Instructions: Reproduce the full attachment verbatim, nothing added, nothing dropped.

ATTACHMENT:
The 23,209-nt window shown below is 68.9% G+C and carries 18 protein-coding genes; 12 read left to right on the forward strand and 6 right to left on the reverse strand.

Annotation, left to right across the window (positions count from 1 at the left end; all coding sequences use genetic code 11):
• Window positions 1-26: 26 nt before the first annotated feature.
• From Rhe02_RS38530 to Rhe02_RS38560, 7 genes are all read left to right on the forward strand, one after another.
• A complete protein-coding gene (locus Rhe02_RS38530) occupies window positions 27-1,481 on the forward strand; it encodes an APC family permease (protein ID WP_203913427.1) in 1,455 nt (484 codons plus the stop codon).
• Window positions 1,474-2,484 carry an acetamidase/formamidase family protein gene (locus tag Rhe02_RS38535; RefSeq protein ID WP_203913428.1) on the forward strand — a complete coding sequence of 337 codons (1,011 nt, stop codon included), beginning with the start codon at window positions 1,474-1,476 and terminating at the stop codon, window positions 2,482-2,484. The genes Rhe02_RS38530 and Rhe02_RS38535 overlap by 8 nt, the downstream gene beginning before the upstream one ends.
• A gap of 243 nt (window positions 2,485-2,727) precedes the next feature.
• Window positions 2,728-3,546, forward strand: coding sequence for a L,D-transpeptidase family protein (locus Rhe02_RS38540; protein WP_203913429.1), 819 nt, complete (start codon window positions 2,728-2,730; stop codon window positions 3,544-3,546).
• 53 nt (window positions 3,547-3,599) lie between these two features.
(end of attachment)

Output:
The 23,209-nt window shown below is 68.9% G+C and carries 18 protein-coding genes; 12 read left to right on the forward strand and 6 right to left on the reverse strand.

Annotation, left to right across the window (positions count from 1 at the left end; all coding sequences use genetic code 11):
• Window positions 1-26: 26 nt before the first annotated feature.
• From Rhe02_RS38530 to Rhe02_RS38560, 7 genes are all read left to right on the forward strand, one after another.
• A complete protein-coding gene (locus Rhe02_RS38530) occupies window positions 27-1,481 on the forward strand; it encodes an APC family permease (protein ID WP_203913427.1) in 1,455 nt (484 codons plus the stop codon).
• Window positions 1,474-2,484 carry an acetamidase/formamidase family protein gene (locus tag Rhe02_RS38535; RefSeq protein ID WP_203913428.1) on the forward strand — a complete coding sequence of 337 codons (1,011 nt, stop codon included), beginning with the start codon at window positions 1,474-1,476 and terminating at the stop codon, window positions 2,482-2,484. The genes Rhe02_RS38530 and Rhe02_RS38535 overlap by 8 nt, the downstream gene beginning before the upstream one ends.
• A gap of 243 nt (window positions 2,485-2,727) precedes the next feature.
• Window positions 2,728-3,546, forward strand: coding sequence for a L,D-transpeptidase family protein (locus Rhe02_RS38540; protein WP_203913429.1), 819 nt, complete (start codon window positions 2,728-2,730; stop codon window positions 3,544-3,546).
• 53 nt (window positions 3,547-3,599) lie between these two features.